Speaking yesterday, Ken Wyatt said all Australians, regardless of background or orientation, should “have access to safe, quality, affordable and flexible aged care”.
He said that was the goal of the newly launched Aged Care Diversity Framework.
“Our focus is customer engagement through personalisation of services – not for the majority of seniors in our diverse communities – but for everyone,” Mr Wyatt said.
“So it is essential that the diversity of race, religion, spirituality, language, sexuality, gender, economic status and personal experience across the broader population is also reflected in the aged care provision for senior Australians.”
Noting that Australia is home to more than 100,000 Aboriginal or Torres Strait Islander seniors and that more than one in 10 older people are LGBTQI, while 36 per cent of senior Australians were born overseas, Mr Wyatt said an inclusive system “embraces diversity in all its forms”.
He said all Australians have a role to play in delivering such a system.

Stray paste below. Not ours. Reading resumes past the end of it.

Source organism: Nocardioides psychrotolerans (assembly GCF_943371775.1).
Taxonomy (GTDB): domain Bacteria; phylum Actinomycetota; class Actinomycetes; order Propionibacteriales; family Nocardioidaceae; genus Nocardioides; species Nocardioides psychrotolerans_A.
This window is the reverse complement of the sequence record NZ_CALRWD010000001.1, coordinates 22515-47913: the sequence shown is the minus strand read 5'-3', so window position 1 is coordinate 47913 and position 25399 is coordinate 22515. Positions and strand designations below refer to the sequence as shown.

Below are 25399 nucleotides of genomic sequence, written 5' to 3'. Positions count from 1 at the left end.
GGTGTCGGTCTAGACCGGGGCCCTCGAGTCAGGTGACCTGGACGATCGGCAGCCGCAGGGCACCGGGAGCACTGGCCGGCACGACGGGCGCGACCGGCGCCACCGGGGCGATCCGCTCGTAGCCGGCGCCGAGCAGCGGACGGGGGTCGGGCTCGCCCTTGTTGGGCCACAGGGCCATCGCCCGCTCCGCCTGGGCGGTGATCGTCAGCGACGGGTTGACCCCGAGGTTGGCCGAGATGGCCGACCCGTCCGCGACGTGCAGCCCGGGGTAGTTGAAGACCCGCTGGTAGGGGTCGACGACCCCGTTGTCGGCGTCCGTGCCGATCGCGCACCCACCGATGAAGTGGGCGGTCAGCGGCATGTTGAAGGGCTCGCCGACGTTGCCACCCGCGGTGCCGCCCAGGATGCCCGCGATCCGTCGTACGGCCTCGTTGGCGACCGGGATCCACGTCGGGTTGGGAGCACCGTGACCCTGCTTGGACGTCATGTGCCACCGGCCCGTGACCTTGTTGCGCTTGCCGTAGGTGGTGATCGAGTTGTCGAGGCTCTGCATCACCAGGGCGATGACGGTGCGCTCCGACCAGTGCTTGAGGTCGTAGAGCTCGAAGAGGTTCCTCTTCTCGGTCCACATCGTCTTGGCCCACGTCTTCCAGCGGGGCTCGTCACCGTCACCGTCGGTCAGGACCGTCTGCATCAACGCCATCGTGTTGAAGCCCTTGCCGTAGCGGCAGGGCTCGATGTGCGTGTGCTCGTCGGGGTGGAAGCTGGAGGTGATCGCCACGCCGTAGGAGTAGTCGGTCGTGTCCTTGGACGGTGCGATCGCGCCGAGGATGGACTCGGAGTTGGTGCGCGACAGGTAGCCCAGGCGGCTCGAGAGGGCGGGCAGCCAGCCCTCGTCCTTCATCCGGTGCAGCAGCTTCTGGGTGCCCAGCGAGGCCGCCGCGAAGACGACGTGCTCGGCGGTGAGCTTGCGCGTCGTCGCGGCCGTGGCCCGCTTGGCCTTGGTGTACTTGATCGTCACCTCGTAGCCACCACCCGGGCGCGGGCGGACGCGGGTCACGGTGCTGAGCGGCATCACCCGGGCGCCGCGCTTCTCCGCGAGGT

The framework was developed with engagement with homeless, Indigenous, LGBTQI, culturally and linguistically diverse people, members of the stolen generations and people who grew up, or spent time in care as children.
Reflecting on this, Mr Wyatt said, “In recent years, as the aged care sector has matured and moved towards customer-directed care, more thought has gone into the specific care needs of individuals.
“The framework focuses on assisting providers, peak organisations and governments to acknowledge an individual’s diverse characteristics and life experiences.”
He said the six priorities of the framework include:
1. Making informed choices
2. Adopting systemic approaches to planning and implementation
3. Accessible care and support
4. Supporting a proactive and flexible system
5. Respectful and inclusive services
6. Meeting the needs of the most vulnerable
The framework also features three action plans that will “keep us on track”.
“There are also options for other action plans, to address new priorities, as they are identified. That’s because this new Aged Care Sector Diversity Framework is a living document,” the minister continued.
“It’s important that we regularly revisit the framework – so we can see what’s working and what’s not, and continue to refine our approach. It will also be used to help develop future policy and implement programs for the benefit of seniors with diverse backgrounds and life experiences as they age.”